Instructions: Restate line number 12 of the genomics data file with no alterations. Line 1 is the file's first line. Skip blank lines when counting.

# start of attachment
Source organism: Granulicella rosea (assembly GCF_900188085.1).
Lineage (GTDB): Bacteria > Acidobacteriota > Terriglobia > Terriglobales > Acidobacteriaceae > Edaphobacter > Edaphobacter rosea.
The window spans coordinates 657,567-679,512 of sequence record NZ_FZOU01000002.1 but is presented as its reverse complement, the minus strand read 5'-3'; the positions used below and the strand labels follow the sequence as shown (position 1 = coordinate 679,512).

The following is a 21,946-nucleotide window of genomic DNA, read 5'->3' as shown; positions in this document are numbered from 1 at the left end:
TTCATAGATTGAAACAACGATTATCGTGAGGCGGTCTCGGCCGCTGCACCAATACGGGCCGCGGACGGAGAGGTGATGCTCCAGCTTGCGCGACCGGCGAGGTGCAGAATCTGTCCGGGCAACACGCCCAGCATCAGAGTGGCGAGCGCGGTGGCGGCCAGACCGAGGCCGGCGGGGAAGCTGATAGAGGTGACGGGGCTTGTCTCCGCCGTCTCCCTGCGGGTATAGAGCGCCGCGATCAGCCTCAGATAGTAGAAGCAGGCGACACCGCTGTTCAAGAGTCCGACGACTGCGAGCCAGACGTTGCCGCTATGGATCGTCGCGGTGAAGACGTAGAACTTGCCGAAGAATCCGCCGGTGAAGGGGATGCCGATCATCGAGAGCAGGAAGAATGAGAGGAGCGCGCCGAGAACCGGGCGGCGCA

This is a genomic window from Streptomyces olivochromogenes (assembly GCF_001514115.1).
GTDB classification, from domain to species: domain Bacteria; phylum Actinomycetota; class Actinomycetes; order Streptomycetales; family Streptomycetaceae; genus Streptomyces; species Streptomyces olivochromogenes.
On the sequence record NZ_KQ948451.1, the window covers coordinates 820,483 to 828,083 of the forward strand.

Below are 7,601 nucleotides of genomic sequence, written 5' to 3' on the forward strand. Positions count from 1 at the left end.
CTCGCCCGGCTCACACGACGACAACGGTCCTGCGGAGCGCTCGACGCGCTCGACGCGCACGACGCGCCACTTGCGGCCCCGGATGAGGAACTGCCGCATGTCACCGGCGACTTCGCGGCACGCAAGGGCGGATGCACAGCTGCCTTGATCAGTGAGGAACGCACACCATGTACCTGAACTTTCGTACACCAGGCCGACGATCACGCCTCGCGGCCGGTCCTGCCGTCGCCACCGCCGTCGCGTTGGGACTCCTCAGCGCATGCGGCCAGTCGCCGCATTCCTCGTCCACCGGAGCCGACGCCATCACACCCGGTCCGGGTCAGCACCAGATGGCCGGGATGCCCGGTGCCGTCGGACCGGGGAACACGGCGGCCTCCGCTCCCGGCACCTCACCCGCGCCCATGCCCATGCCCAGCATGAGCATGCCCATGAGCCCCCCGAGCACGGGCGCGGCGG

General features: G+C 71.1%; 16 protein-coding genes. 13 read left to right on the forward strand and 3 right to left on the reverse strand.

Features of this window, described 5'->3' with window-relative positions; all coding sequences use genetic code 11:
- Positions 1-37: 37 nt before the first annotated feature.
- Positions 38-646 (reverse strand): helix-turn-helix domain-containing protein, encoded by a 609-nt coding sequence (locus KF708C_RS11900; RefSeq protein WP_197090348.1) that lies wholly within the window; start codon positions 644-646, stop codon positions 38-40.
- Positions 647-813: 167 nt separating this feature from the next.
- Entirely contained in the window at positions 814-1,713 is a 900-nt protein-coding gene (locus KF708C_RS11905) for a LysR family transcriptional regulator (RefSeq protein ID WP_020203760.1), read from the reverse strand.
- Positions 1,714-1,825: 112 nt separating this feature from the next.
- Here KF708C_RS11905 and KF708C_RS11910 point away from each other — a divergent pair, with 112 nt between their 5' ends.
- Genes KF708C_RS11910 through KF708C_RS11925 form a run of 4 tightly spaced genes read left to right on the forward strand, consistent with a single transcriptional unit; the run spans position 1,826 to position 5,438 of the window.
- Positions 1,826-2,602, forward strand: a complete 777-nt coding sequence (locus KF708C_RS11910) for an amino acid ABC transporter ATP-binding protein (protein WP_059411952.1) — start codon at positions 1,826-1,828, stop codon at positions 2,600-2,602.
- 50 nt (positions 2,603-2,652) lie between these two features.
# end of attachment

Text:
Features of this window, described 5'->3' with window-relative positions; all coding sequences use genetic code 11: